Tip for Teachers: You can do this salt experiment in a classroom setting or a camp with great success. The salt crystals should form rapidly and if you use mason jars with lids the kids can take their solution home and observe for several days. Do not attempt sugar crystals in a classroom because you really need to dissolve the sugar on the stove top in order for the experiment to work.

You can find more great activities like these in our Rock Cycle Kit and Rock Detectives Kits!

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Happy Easter!

Happy Easter from Mini Me Geology!

We wish you a fun, relaxing weekend.

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We are proud to offer FREE Shipping!

Mini Me Geology is excited to announce that we are now offering free standard shipping on all order over $60.

This means you can get more rocks, minerals and fossils without wasting your money on shipping fees!  Start shopping now.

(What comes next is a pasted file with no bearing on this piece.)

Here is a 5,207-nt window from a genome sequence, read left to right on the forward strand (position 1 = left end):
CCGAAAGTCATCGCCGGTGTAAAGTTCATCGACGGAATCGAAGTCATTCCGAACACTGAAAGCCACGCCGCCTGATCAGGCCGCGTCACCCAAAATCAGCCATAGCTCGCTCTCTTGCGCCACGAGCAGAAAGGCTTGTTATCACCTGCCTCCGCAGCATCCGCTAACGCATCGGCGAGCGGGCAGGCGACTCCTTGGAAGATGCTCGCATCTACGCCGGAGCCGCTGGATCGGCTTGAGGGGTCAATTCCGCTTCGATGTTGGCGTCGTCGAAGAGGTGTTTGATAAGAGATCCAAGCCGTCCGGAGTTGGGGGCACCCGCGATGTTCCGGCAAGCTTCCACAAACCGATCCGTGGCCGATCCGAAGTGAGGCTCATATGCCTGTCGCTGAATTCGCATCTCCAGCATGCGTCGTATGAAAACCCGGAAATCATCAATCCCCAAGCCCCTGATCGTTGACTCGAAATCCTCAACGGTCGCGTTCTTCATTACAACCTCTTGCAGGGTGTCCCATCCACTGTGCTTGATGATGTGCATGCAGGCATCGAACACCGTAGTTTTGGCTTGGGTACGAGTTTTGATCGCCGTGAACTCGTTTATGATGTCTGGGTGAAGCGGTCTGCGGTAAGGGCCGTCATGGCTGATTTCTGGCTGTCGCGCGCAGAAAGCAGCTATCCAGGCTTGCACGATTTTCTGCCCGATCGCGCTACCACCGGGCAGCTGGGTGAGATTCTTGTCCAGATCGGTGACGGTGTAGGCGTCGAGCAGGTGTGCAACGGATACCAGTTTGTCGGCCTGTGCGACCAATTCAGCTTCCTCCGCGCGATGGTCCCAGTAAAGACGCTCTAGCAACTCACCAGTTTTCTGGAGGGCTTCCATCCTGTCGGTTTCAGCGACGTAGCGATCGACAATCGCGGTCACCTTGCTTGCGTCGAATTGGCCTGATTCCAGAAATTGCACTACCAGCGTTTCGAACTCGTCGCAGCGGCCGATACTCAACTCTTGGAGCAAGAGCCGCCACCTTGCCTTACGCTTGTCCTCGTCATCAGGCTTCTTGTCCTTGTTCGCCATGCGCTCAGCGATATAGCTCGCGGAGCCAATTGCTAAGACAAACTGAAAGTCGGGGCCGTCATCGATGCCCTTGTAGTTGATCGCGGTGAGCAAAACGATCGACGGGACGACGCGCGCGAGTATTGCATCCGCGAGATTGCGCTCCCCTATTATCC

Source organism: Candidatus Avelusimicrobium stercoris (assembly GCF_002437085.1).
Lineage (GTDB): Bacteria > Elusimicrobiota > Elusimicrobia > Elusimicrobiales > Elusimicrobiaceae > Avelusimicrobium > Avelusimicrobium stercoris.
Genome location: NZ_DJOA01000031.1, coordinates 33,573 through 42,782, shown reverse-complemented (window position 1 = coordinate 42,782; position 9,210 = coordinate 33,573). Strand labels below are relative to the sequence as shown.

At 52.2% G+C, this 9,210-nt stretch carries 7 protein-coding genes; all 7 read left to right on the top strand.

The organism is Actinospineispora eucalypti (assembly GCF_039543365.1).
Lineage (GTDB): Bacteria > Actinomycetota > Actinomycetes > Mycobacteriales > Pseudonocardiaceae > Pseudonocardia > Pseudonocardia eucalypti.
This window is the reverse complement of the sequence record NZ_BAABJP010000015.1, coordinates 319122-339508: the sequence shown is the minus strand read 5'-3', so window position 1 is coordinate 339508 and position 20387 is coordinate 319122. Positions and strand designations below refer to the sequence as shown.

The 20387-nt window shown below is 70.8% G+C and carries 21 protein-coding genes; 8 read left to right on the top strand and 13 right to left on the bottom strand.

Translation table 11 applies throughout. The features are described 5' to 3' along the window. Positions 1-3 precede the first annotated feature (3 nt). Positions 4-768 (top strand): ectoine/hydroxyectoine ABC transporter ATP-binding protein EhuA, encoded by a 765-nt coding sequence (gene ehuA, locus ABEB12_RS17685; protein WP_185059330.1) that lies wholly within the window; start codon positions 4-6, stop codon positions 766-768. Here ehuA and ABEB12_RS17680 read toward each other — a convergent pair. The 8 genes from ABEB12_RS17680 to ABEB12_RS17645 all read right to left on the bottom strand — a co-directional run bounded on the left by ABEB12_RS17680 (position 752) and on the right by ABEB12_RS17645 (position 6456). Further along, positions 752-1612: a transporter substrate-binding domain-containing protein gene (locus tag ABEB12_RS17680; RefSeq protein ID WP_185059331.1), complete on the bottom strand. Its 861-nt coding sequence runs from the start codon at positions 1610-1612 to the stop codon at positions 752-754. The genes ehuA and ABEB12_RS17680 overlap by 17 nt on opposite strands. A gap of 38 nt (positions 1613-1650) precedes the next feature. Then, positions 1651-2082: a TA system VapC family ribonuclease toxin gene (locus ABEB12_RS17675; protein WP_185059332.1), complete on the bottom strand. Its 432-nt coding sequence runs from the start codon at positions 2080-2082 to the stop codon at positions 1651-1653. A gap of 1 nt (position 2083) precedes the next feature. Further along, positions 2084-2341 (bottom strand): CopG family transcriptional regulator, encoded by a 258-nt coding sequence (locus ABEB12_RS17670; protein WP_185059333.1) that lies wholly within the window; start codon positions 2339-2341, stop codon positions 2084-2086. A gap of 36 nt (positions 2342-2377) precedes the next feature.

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Ask-a-Geologist Q&A Video #17: Can I Be a Geologist and How Do I Make My Dream Come True?

This week I am answering a question that I received from two readers, Alliondra and Alexandria. Their questions were so similar that I thought I would answer them together. They want to know:

Can I be a geologist some day and how can I make my dreams of becoming a geologist easier? In this video, I’ll tell you a little secret about how I came to be a geology major in college along with some tips on things you can do to prepare for college and your career.

Well girls, my answer to you is that if I can do it, you can do it too! I will tell you a secret though; I didn’t originally set out to be a geologist. When I went to college I thought that I would be a business major. My freshman year, I took a microeconomics class and a geology class as basic requirements and I hated my economics class and I loved my geology class. Those two classes determined my future.